The honours boards in the Pavilion of Lord’s, the home of cricket, have always been a major attraction for any visiting side playing at the famous ground in London.
The boards have adorned the walls of the ‘home’ and ‘away’ dressing rooms since the tradition was started. The Honours Boards recognise any batsman or bowler who scores a century or picks-up a five-wicket haul respectively.
Many famous names in the world of cricket have etched their names into the permanent history of the picturesque ground at St. John’s Wood, none more than former England all-rounder Sir Ian Botham, who appears on the board a record 10 times.
Ben Stokes, an all-rounder much in the mould of Botham, became the latest addition to the Honours Boards after his five-wicket haul against the West Indies on Thursday.
Stokes, who has already appeared on the Honours Boards after his century against the Kiwis in May 2015, became only the ninth player in Test history to have his names marked on both the batting and bowling boards.
While there have been many legends who have found themselves permanently etched in the history of Lord’s, there have been some notable names in the world of cricket who have failed to make their mark in north London.
We look at five of the greatest players to have missed out on the honour of having their names immortalized at the cricket ground.
Ricky Ponting – Australia
The Aussie modern-day great has left his mark on cricket grounds galore around the globe with his 41 Test centuries but a century at Lord’s deserted him throughout his long and distinguished career.
The former Australian skipper played four Tests at the famous ground but his highest score stands at a disappointing 42.
Ponting did manage to score 111 in an ODI match against England at the venue but alas, there is no provision for recognizing achievements in the limited-overs format at Lord’s.
Shane Warne – Australia
Another Aussie legend, the maverick leg-spinner with 708 Test scalps to his name, Warne never managed to claim a five-wicket haul at Lord’s.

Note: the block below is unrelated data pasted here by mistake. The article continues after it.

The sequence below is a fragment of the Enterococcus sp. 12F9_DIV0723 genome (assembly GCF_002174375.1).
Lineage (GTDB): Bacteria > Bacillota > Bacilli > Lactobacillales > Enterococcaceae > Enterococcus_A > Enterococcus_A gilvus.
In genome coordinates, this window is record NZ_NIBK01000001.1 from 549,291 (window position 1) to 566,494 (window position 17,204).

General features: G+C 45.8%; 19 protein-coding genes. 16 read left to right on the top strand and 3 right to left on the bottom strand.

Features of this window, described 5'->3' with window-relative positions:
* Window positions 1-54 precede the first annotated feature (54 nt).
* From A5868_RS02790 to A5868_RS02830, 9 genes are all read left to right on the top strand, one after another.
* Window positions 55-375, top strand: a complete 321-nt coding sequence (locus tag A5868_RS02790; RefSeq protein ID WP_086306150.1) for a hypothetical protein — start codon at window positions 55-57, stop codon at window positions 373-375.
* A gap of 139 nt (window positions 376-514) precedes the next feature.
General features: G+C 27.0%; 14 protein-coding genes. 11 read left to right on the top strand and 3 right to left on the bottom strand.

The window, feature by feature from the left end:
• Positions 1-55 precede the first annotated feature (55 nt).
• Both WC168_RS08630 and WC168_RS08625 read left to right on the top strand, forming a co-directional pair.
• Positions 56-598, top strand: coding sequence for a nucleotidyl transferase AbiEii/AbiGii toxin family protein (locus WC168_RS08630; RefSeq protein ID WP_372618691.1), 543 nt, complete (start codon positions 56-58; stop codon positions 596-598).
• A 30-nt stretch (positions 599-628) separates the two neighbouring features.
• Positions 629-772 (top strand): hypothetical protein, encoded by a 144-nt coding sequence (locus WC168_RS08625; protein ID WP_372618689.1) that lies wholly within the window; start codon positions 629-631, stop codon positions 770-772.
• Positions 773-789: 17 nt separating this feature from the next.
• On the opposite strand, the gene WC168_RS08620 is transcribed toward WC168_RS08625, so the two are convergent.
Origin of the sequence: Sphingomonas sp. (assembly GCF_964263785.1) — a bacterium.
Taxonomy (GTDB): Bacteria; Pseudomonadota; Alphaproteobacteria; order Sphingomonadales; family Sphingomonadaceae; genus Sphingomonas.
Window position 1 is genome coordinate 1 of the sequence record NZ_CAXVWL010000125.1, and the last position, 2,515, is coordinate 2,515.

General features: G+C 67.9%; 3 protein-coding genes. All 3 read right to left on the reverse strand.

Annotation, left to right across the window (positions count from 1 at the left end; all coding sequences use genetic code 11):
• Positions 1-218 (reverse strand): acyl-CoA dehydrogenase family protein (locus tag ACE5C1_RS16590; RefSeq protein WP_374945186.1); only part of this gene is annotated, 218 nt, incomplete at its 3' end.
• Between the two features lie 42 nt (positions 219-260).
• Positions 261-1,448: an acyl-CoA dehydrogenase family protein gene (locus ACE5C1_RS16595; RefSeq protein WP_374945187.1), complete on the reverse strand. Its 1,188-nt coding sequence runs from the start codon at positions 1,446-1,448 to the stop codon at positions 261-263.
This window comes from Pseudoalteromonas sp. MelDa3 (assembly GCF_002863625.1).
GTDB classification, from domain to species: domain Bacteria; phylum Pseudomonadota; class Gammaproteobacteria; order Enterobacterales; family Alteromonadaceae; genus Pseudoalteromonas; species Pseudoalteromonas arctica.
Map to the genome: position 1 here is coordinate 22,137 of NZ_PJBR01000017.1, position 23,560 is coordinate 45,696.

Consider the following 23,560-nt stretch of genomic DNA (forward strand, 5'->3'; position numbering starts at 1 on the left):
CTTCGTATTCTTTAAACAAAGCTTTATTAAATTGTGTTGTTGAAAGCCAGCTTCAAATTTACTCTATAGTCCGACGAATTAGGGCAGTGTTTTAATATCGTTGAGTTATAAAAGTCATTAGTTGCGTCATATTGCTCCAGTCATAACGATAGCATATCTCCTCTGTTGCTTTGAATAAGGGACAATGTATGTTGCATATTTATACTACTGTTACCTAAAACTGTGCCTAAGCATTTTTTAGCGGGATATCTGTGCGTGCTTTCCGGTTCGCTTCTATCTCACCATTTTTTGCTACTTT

The iconic bowler did however come close to making the Honours Board thrice in the four Tests he played at the venue but each time he fell one wicket short.
Warne’s Lord’s debut saw him take four scalps in each of innings and he came agonizingly close to finally making the cut in his final Test at Lord’s where yet again, he fell short by a solitary wicket.
Jacques Kallis – South Africa
Undoubtedly one of the greatest all-rounders to ever grace the game, the phenomenal numbers the Cape Town-born man achieved speak for themselves.
With over 13,000 runs and just under 300 wickets with the red-ball, one would think that the South African would have found himself on the Honours Boards on a number of occasions.
But the Proteas great did not have the best of times with the bat at the venue with 31 being his highest score in his three Test outings there.
He did however come close to making the boards with his bowling performance, but like Warne, fell short at four wickets in an innings.
Brian Lara – West Indies
One of the greatest batsmen to emerge in the history of cricket, Lara has always enjoyed playing against England.
The Trinidad and Tobago man’s mammoth scores of 375 and 400 have all come against the Englishmen. In fact, his record of the highest ever first-class score – 501 – came at Edgbaston for Warwickshire against Durham in 1994.
Unfortunately for Lara, his three Tests at Lord’s only returned a highest score of 54 to make him one of the most notable omissions from the Honours Boards.
Sachin Tendulkar – India
No words are needed to describe the Little Master’s standing in the history of the Test game, with just under 16,000 runs and 51 Test centuries to his name.
Just like Lara, Tendulkar loved batting against the English and his performances in the country were very memorable.
An honorary member of the Marylebone Cricket Club (MCC) which Lord’s is home to, the Indian batting superstar’s highest score was only 37 in the five Tests he played there.
His only ton at the iconic ground came in the Princess of Wales memorial match in 1998 when he scored 125 runs for the Rest of the World XI against the MCC XI.